It has 5 municipal spas with mineral and sulfurous waters ranging from cold from 18 ° C to 55 ° C; emerging from the bowels of the Tungurahua volcano. There is a Zona Rosa where more than 30 clubs, bars and nightclubs offer tourists a fun and safe environment.  In this city you can access more than 80 restaurants with varied local and international cuisine.Yasuni National ParkThe Yasuni National Park is a National Park that extends over an area of 9820 square kilometers in the provinces of Pastaza and Orellana between the Napo River and the Curaray River. the Amazon basin about 250 kilometers southeast of Quito. The mainly wild park was designated by UNESCO in 1989 as a Biosphere Reserve and is part of the territory where the village Huaorani is located.
Two factions of Huao, Tagaeri and Taromenane are isolated groups. It is located in areas of the Tiputini, Yasuní, Nashiño, Cononaco and Curaray rivers, tributaries of the Napo River, which in turn flows into the Amazon. The park is horseshoe-shaped and extends from the south of the Napo River and north of the Curaray River, extending the middle basin of the Tivacuno River According to a recent study  the Yasuní National Park and the underlying magnified area are considered the most biodiverse place on the planet for its richness in amphibians, birds, mammals and plants. The region of the Ecuadorian Amazon is rich in oil fields and the oil economy is the pillar on which the economy of Ecuador is realized from the 1970s.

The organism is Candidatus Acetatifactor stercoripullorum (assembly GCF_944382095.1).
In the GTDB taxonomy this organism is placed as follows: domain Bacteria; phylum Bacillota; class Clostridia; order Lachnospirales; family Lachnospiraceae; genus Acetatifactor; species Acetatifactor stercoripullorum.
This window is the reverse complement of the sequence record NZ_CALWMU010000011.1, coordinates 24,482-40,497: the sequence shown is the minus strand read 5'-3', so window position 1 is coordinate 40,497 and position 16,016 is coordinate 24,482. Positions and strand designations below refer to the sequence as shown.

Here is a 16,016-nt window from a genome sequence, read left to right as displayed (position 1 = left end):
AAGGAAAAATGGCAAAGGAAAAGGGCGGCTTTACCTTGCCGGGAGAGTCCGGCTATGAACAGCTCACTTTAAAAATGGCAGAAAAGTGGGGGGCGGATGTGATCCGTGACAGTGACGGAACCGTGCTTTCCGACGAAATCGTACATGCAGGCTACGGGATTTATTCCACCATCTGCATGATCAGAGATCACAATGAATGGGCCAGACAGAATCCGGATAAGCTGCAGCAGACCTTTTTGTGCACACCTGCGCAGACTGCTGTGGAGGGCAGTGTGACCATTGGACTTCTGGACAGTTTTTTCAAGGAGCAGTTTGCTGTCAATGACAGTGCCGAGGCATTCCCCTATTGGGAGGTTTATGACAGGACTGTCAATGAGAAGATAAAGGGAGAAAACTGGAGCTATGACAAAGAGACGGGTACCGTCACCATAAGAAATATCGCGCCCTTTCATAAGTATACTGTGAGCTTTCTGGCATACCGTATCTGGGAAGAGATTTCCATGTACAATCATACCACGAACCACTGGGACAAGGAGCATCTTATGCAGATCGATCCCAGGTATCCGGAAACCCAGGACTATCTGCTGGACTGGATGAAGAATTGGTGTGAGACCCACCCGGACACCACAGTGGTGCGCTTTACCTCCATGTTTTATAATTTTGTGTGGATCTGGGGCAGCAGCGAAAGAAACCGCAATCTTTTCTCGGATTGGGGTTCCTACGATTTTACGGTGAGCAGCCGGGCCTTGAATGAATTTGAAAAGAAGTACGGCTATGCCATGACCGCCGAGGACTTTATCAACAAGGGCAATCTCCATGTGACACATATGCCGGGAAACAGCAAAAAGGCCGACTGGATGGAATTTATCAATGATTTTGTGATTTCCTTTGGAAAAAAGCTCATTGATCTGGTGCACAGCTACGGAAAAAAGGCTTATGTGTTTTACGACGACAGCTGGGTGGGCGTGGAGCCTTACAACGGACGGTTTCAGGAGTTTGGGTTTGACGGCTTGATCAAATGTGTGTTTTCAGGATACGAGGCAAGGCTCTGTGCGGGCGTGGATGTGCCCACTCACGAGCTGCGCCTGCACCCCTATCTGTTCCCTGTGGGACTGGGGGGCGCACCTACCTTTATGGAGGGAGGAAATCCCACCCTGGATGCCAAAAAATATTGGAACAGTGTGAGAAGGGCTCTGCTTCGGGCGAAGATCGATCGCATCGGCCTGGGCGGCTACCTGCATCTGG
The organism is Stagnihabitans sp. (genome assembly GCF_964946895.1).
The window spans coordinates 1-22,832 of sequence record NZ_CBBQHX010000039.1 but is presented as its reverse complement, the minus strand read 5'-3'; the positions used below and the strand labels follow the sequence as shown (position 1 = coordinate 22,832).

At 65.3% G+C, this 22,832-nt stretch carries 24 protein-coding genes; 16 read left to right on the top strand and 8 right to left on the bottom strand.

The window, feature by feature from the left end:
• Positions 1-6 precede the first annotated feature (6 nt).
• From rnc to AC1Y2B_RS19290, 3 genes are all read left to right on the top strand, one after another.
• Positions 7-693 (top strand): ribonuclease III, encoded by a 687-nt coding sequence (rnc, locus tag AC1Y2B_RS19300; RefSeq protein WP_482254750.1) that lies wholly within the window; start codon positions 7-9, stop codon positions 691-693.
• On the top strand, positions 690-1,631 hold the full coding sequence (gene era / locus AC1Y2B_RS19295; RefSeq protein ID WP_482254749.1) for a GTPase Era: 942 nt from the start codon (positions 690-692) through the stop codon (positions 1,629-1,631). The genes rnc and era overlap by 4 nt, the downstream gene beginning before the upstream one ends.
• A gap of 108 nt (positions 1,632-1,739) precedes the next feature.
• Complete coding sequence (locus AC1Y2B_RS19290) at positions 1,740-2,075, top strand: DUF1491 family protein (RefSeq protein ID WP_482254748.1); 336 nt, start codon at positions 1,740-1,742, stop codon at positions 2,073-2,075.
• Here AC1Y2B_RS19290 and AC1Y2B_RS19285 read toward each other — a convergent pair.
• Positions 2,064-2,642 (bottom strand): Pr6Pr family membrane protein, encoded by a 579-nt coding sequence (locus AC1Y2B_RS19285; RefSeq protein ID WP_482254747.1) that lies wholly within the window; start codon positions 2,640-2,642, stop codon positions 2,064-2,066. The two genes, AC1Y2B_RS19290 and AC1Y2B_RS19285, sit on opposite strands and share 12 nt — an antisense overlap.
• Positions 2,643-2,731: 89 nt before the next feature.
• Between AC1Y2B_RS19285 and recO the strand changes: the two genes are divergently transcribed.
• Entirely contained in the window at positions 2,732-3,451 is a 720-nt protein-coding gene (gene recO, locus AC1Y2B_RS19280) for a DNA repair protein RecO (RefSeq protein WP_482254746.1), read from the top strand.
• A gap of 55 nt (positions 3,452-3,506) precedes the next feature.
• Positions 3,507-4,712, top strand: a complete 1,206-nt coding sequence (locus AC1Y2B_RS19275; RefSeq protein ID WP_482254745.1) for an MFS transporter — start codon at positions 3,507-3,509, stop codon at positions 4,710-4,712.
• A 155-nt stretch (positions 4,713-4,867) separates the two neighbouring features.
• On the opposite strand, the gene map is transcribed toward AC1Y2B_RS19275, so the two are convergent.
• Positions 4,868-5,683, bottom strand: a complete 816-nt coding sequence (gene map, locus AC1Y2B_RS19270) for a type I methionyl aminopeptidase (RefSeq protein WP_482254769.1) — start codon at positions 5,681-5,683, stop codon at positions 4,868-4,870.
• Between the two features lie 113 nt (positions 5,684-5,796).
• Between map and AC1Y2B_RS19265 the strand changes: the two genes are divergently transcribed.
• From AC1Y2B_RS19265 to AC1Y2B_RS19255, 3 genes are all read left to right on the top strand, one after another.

Given this in the year 1998, the government of Jamil Mahuad declared the southern part of the PNY intangible area, to protect isolated peoples and preserve the biosphere reserve away from the oil fields. Since 2007, YNP has made a proposal called ITT Initiative to keep oil underground, applying a type of international economic compensation that could not materialize. Youni is one of the most biodiverse areas of the Earth, studies speak about 150 species (confirmed) and 204 (estimated) mammals and in the flora were identified 2113 species and estimated to exist around 3100.